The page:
Small firms can profit from the government's efforts to boost national security, but participants in an investment symposium cautioned that it is not easy to get venture capital funding and winning government contracts is time-consuming, difficult work.
With an information technology budget of $52 billion and a Defense Department budget increase of $48 billion for fiscal 2003, companies have an "opportunity to do well by doing good," Mara Rudman, vice president and general counsel of The Cohen Group, said Thursday at a Turtlesnap Ventures symposium.
However, venture capital firms "do not have public policy agendas," said Jonathan Silver, founder and managing director of Core Capital Partners. Instead, they measure success by the ability to generate a profit and many services or products the government needs do not have private sector applications, so the profitability is extremely limited.
Some of the technologies that could benefit the government have limited use, so the niche market is too small to attract interest from investors, he said. Other services, such as national identity cards or imaging technologies, raise public policy issues that could discourage lenders, he said.
Ryan Schwarz, principal at the Carlyle Group, agreed, adding that in the wake of the collapse of energy-services firm Enron, the government is more wary of the private sector. Because of that, the government is more likely to award contracts to big, familiar firms, he said.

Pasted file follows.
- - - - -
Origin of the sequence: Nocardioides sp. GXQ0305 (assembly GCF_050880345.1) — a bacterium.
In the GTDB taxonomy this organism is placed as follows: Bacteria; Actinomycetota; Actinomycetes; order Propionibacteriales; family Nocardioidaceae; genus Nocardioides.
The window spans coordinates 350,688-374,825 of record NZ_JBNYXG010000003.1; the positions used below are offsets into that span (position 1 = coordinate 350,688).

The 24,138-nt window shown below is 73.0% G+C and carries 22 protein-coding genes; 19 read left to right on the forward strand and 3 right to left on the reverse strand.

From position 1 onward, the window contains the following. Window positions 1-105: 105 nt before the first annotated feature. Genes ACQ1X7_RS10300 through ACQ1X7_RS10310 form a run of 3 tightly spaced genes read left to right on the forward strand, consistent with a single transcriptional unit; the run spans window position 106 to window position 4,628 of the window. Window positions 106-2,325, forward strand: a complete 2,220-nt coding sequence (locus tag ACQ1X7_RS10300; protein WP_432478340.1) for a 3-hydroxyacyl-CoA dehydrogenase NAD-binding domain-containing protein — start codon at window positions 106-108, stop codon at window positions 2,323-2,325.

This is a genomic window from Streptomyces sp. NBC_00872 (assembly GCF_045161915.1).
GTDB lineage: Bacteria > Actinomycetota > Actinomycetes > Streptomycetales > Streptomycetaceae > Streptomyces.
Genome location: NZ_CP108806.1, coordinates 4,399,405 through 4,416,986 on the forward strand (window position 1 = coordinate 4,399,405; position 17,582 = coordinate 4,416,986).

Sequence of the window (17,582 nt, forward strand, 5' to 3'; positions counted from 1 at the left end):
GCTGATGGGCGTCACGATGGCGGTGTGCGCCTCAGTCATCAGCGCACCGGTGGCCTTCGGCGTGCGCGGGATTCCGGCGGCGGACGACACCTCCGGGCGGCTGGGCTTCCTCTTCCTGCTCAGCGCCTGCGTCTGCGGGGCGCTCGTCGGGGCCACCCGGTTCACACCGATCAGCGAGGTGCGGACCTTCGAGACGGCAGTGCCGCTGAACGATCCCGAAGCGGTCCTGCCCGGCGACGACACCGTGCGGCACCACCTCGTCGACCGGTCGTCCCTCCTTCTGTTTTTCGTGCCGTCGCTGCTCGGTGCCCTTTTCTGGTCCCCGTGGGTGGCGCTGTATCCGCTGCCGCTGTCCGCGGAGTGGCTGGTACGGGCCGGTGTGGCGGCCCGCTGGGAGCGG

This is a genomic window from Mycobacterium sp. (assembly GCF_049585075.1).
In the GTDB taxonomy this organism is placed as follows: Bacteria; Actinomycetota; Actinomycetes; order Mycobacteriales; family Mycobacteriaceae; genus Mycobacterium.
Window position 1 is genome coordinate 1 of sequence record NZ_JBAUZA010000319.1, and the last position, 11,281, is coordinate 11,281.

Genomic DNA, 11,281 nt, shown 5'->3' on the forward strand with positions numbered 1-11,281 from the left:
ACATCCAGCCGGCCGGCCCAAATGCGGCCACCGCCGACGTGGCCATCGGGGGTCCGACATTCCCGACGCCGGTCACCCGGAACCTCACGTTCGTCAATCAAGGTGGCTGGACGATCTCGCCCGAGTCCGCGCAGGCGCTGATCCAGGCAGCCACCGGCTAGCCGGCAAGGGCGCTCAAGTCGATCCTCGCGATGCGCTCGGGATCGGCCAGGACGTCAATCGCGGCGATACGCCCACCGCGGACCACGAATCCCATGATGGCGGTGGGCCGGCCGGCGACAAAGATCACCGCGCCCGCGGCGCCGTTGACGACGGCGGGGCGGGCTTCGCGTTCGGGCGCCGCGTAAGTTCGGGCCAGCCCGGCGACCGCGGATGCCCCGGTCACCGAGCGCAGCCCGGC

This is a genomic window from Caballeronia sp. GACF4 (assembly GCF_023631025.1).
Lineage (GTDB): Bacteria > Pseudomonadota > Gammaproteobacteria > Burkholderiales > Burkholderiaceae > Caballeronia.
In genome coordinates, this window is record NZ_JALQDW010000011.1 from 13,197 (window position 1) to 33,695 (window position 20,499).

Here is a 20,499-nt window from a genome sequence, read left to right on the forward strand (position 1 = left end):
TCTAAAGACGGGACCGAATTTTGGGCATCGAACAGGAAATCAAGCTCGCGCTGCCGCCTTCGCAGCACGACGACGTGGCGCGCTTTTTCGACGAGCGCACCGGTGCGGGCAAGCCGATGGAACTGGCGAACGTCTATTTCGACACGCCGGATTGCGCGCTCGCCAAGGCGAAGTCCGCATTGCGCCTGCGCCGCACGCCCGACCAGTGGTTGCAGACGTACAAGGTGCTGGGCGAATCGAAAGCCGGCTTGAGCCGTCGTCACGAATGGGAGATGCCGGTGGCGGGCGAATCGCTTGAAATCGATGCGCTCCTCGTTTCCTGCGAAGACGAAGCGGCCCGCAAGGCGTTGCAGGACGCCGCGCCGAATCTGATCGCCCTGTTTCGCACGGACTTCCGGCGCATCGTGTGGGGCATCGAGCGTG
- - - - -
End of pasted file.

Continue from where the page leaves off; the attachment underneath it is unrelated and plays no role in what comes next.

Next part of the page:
"The spending deck is stacked all the more against small companies," Schwarz said.
To be successful, Schwarz recommended that smaller firms that have developed technologies "with proven or provable private sector applications" form partnerships with larger firms "to leverage into the homeland security space."
Despite the budget increases for defense, the hype outpaces the reality, Schwarz said. "If the amount of capital investment follows the hype, the markets will see the first tulip-bulb mania of this century," said Ryan Schwarz.
Rudman agreed, saying the first mistake made by business executives who are new to working with the government is assuming "the request is what we will see at the end of the day." She noted that Congress and the appropriations committees shape the final figures.
Nor should business executives assume that going straight to the top is the way to win government contracts, she said. "The Office of Homeland Security is not the be all and end all," Rudman said, because the spending decisions are made at a lower level and within the individual offices and agencies. The key is to target the individuals who control the purse strings
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